Illinois

If you've heard audio of the Chicago police shooting, experts say your ears have been deceived

FILE - In this Oct. 20, 2014 frame from dash-cam video provided by the Chicago Police Department, Laquan McDonald, right, walks down the street moments before being shot by officer Jason Van Dyke in Chicago. Van Dyke, who shot McDonald 16 times, was charged with first-degree murder Tuesday, Nov. 24, 2015. The video has no sound, nor do videos from four other squad cars at the scene. But police protocol indicates that all the cruisers should have been recording audio that night. (Chicago Police Department via AP, File)

FILE - In this Oct. 20, 2014 frame from dash-cam video provided by the Chicago Police Department, Laquan McDonald, right, walks down the street moments before being shot by officer Jason Van Dyke in Chicago. Van Dyke, who shot McDonald 16 times, was charged with first-degree murder Tuesday, Nov. 24, 2015. The video has no sound, nor do videos from four other squad cars at the scene. But police protocol indicates that all the cruisers should have been recording audio that night. (Chicago Police Department via AP, File)  (The Associated Press)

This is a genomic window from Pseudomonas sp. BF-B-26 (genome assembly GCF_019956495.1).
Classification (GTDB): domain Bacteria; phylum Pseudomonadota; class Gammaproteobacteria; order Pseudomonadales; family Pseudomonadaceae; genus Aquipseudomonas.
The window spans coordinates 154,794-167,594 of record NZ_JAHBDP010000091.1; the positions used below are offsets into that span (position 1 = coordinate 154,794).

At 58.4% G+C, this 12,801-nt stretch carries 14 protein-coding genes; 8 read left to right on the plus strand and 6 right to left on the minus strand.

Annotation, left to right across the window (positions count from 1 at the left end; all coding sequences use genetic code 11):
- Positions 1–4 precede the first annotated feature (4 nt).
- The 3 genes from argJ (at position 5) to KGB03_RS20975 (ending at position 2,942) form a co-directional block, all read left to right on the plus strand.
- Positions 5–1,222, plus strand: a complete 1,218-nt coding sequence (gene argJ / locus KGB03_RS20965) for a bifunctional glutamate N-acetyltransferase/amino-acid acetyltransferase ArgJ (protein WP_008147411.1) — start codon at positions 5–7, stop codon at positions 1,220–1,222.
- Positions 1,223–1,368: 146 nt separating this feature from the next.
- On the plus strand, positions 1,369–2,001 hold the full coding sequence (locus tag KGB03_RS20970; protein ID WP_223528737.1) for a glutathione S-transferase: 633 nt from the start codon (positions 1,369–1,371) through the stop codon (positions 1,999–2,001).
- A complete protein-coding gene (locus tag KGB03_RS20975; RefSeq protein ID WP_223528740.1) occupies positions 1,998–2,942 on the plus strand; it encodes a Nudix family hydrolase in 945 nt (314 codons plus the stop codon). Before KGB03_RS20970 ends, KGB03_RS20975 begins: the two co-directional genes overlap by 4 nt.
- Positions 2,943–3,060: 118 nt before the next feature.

Hours after Chicago officials released audio-free dashcam video of a white officer shooting a black teen 16 times, a 35-second excerpt with sound appeared online. But experts, police and an Associated Press analysis have concluded the audio is bogus.

In it, viewers can see and supposedly hear Officer Jason Van Dyke firing nine rapid shots at Laquan McDonald, then pausing and firing again.

This video garnered nearly half a million social media views. It added fuel to simmering suspicions police were covering something up about the 2014 shooting. Van Dyke has now been charged with first-degree murder.

Ed Primeau is an expert who's on the executive committee of the American Board of Recorded Evidence. He says the video's clearly fake. Among other things, he cites gunshots that don't reverberate as they should if authentic.